Former Death Row Inmate Paula Cooper Found Dead of Apparent Suicide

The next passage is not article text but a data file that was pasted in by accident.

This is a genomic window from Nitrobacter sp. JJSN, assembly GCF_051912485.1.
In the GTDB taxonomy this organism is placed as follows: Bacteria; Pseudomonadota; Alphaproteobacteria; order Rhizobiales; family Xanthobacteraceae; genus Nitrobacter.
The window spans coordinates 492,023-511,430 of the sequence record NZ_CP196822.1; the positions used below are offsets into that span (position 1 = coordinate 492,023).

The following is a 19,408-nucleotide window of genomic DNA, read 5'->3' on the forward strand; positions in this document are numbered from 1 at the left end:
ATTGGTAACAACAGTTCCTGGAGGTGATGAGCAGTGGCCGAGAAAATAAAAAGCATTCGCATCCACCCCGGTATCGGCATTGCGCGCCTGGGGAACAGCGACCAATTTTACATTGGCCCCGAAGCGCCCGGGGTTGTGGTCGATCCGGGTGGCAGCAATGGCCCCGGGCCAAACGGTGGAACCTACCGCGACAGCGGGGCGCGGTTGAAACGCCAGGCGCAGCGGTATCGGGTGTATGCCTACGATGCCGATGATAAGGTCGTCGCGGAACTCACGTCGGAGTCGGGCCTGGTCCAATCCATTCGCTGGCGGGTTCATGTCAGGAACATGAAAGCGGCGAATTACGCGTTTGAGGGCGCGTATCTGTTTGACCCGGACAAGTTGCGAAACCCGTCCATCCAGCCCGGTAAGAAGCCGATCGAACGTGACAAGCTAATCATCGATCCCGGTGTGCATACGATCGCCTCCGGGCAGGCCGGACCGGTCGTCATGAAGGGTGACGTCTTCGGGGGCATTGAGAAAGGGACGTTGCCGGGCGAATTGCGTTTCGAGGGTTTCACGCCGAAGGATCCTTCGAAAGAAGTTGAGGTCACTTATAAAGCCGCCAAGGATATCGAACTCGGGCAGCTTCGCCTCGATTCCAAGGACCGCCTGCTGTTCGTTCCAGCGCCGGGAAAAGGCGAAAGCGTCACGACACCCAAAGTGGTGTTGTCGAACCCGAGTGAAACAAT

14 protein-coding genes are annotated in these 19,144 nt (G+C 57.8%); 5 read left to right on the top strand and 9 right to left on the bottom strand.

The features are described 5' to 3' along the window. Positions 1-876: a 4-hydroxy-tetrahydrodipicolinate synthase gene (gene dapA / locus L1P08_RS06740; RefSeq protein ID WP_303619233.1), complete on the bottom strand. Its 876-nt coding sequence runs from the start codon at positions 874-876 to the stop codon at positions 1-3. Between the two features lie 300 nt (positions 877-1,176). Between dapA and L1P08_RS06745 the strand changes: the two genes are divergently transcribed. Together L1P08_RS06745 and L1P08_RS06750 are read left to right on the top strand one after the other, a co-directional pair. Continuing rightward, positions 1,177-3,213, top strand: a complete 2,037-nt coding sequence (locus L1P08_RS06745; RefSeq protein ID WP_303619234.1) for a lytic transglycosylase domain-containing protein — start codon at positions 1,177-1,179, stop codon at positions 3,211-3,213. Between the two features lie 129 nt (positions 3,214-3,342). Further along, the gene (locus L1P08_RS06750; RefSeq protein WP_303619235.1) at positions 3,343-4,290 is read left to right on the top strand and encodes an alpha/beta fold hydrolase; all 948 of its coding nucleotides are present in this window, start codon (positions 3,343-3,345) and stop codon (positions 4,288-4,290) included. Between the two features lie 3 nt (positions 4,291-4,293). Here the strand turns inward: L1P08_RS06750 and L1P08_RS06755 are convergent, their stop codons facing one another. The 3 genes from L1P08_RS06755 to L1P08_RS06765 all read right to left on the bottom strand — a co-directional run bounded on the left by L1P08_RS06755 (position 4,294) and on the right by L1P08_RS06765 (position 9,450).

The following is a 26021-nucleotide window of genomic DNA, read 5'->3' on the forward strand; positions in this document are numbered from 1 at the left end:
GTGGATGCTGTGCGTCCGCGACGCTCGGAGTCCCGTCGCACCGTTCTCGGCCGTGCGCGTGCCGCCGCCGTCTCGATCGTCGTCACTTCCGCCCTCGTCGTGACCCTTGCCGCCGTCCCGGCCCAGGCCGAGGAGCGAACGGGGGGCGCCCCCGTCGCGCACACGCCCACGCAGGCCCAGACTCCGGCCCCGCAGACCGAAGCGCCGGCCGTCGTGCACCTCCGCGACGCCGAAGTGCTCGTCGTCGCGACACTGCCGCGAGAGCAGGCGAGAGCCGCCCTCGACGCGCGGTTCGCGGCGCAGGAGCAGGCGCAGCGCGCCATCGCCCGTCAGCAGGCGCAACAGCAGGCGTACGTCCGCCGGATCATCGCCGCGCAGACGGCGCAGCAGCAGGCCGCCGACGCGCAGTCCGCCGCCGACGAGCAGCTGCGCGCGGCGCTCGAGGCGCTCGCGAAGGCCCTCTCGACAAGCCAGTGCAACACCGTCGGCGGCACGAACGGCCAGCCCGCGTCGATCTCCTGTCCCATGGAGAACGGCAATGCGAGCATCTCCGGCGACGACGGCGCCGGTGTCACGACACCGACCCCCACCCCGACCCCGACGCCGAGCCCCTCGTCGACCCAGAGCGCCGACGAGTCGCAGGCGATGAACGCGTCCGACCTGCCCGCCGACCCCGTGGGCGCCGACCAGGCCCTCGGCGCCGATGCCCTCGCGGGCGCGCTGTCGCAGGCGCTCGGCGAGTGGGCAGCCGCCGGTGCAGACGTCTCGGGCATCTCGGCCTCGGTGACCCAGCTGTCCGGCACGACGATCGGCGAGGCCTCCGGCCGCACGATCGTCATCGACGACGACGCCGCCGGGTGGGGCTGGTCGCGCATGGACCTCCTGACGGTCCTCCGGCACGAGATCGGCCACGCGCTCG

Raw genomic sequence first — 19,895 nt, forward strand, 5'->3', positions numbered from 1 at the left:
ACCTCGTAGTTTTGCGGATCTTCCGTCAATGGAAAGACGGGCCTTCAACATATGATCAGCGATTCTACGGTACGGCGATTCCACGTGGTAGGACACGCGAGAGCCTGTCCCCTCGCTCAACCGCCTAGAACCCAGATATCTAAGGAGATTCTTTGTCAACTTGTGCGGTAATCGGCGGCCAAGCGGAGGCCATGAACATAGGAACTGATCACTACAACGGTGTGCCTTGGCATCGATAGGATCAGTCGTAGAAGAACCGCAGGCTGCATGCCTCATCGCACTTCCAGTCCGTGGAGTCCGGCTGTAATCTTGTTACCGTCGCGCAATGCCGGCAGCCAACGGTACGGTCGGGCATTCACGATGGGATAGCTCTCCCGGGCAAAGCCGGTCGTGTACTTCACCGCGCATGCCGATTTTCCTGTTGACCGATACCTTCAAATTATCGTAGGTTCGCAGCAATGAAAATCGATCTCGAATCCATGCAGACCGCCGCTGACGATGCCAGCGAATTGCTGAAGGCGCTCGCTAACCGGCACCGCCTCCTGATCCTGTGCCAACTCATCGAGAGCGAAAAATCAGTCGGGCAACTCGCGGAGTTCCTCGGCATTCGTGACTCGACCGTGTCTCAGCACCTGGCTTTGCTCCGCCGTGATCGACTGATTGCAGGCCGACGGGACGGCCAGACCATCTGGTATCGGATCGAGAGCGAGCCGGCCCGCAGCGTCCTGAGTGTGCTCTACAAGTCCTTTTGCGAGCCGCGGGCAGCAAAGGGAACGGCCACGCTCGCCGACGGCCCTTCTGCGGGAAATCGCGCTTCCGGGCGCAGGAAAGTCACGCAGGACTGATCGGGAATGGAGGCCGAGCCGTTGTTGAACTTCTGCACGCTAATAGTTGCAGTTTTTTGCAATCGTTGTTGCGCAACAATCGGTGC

An Indiana woman who was once the nation's youngest person on death row but whose sentence was eventually commuted to a prison term was found dead in Indianapolis on Tuesday. Indianapolis police said 45-year-old Paula Cooper was found dead of an apparently self-inflicted gunshot wound outside a residence on the city's northwest side. Cooper had been released from prison about two years ago, after the Indiana Supreme Court set aside her death sentence and gave her a 60-year prison term. Cooper was 16 when she was sentenced to death in 1986 after confessing to her role in the murder of a 78-year-old Gary Bible studies teacher the year before. Cooper admitted stabbing 78-year-old Ruth Pelke 33 times with a 12-inch butcher knife in a robbery that netted four youths $10 and an old car. Cooper was 15 at the time the crime was committed. Her death sentence enraged human rights activists in the U.S. and Europe and drew a plea for clemency from Pope John Paul II. In 1988, a priest delivered a petition to Indianapolis with more than 2 million signatures protesting Cooper's sentence. Pelke's grandson, Bill Pelke, who organized opposition to the death penalty after his grandmother's killing, said he was devastated to learn of Cooper's death. He said he worked to help Cooper after realizing that's what his grandmother would have wanted. "My grandmother would have been appalled she was on death row and that there was so much hate and anger and desire for her to die. I was convinced my grandmother would have had love and compassion for Paula and her family," he said in a telephone interview from Anchorage, Alaska, where he runs Journey of Hope ... From Violence to Healing, which supports alternatives to the death penalty. Pelke said he visited with Cooper while she was in prison and had last spoke to her last August. He was expecting to hear from Cooper next month, when she was scheduled to be released from parole. He said she had expressed an interest in speaking for his organization. "I have no idea what was going on in her life. I thought she was doing well from everything I had heard," he said. "I had hoped she would travel with us. She had always told me she wanted to help young people to avoid the pitfalls that she had fallen into. She said she knew she had done something terrible to society and she wanted to give back." Two years after Cooper was sentenced to death, the U.S. Supreme Court ruled in an unrelated case that those under 16 at the time of an offense couldn't receive the death penalty. The court said such sentences were cruel and unusual punishment and thus unconstitutional. Indiana lawmakers later passed a law raising the minimum age limit for execution from 10 years to 16, and in 1988, the state's high court set aside Cooper's death sentence and ordered her to serve 60 years in prison. Cooper's sentence was reduced due to her behavior in prison, where she earned a bachelor's degree. She was released from prison on June 17, 2013, after spending 28 years behind bars.